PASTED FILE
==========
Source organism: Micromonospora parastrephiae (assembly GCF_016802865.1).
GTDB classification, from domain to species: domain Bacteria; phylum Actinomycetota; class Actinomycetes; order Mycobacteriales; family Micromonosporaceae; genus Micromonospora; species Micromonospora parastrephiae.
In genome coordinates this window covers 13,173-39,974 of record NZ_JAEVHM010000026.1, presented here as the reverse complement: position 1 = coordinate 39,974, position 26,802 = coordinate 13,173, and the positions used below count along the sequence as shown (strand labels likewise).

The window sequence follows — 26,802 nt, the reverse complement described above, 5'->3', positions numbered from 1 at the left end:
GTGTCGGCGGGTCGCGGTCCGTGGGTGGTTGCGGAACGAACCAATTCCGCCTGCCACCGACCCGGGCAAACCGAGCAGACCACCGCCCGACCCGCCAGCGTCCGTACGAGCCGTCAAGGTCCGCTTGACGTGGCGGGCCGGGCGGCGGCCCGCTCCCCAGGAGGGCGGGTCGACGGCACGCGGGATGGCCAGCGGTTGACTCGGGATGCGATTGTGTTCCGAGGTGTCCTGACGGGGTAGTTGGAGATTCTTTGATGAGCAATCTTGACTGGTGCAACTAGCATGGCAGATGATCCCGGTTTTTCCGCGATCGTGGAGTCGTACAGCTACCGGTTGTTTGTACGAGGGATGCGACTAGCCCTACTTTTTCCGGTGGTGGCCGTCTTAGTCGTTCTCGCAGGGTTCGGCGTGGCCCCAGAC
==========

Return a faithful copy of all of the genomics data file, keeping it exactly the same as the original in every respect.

Source organism: Micromonospora parastrephiae (assembly GCF_016802865.1).
GTDB classification, from domain to species: domain Bacteria; phylum Actinomycetota; class Actinomycetes; order Mycobacteriales; family Micromonosporaceae; genus Micromonospora; species Micromonospora parastrephiae.
In genome coordinates this window covers 13,173-39,974 of record NZ_JAEVHM010000026.1, presented here as the reverse complement: position 1 = coordinate 39,974, position 26,802 = coordinate 13,173, and the positions used below count along the sequence as shown (strand labels likewise).

The window sequence follows — 26,802 nt, the reverse complement described above, 5'->3', positions numbered from 1 at the left end:
GTGTCGGCGGGTCGCGGTCCGTGGGTGGTTGCGGAACGAACCAATTCCGCCTGCCACCGACCCGGGCAAACCGAGCAGACCACCGCCCGACCCGCCAGCGTCCGTACGAGCCGTCAAGGTCCGCTTGACGTGGCGGGCCGGGCGGCGGCCCGCTCCCCAGGAGGGCGGGTCGACGGCACGCGGGATGGCCAGCGGTTGACTCGGGATGCGATTGTGTTCCGAGGTGTCCTGACGGGGTAGTTGGAGATTCTTTGATGAGCAATCTTGACTGGTGCAACTAGCATGGCAGATGATCCCGGTTTTTCCGCGATCGTGGAGTCGTACAGCTACCGGTTGTTTGTACGAGGGATGCGACTAGCCCTACTTTTTCCGGTGGTGGCCGTCTTAGTCGTTCTCGCAGGGTTCGGCGTGGCCCCAGAC